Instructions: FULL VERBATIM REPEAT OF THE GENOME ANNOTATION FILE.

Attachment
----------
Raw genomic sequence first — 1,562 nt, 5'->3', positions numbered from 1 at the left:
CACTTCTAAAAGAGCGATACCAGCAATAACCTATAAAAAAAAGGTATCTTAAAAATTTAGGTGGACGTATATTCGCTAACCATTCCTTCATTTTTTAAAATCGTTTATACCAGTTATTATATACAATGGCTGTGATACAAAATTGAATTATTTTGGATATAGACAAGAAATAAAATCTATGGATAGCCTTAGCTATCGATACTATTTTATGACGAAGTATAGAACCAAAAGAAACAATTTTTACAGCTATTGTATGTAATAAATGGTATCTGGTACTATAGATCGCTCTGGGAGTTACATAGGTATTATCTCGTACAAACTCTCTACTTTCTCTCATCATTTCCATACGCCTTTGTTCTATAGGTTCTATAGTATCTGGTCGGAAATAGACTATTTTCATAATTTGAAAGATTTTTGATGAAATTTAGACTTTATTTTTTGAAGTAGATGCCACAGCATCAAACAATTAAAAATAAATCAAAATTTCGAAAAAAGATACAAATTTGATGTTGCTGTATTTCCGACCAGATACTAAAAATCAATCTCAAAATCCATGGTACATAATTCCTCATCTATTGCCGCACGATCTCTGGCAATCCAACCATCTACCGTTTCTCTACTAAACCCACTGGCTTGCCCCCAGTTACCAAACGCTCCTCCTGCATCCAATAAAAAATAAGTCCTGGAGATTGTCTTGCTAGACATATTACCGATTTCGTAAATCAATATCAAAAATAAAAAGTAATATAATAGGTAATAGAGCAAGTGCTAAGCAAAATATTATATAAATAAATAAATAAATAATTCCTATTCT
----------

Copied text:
Raw genomic sequence first — 1,562 nt, 5'->3', positions numbered from 1 at the left:
CACTTCTAAAAGAGCGATACCAGCAATAACCTATAAAAAAAAGGTATCTTAAAAATTTAGGTGGACGTATATTCGCTAACCATTCCTTCATTTTTTAAAATCGTTTATACCAGTTATTATATACAATGGCTGTGATACAAAATTGAATTATTTTGGATATAGACAAGAAATAAAATCTATGGATAGCCTTAGCTATCGATACTATTTTATGACGAAGTATAGAACCAAAAGAAACAATTTTTACAGCTATTGTATGTAATAAATGGTATCTGGTACTATAGATCGCTCTGGGAGTTACATAGGTATTATCTCGTACAAACTCTCTACTTTCTCTCATCATTTCCATACGCCTTTGTTCTATAGGTTCTATAGTATCTGGTCGGAAATAGACTATTTTCATAATTTGAAAGATTTTTGATGAAATTTAGACTTTATTTTTTGAAGTAGATGCCACAGCATCAAACAATTAAAAATAAATCAAAATTTCGAAAAAAGATACAAATTTGATGTTGCTGTATTTCCGACCAGATACTAAAAATCAATCTCAAAATCCATGGTACATAATTCCTCATCTATTGCCGCACGATCTCTGGCAATCCAACCATCTACCGTTTCTCTACTAAACCCACTGGCTTGCCCCCAGTTACCAAACGCTCCTCCTGCATCCAATAAAAAATAAGTCCTGGAGATTGTCTTGCTAGACATATTACCGATTTCGTAAATCAATATCAAAAATAAAAAGTAATATAATAGGTAATAGAGCAAGTGCTAAGCAAAATATTATATAAATAAATAAATAAATAATTCCTATTCT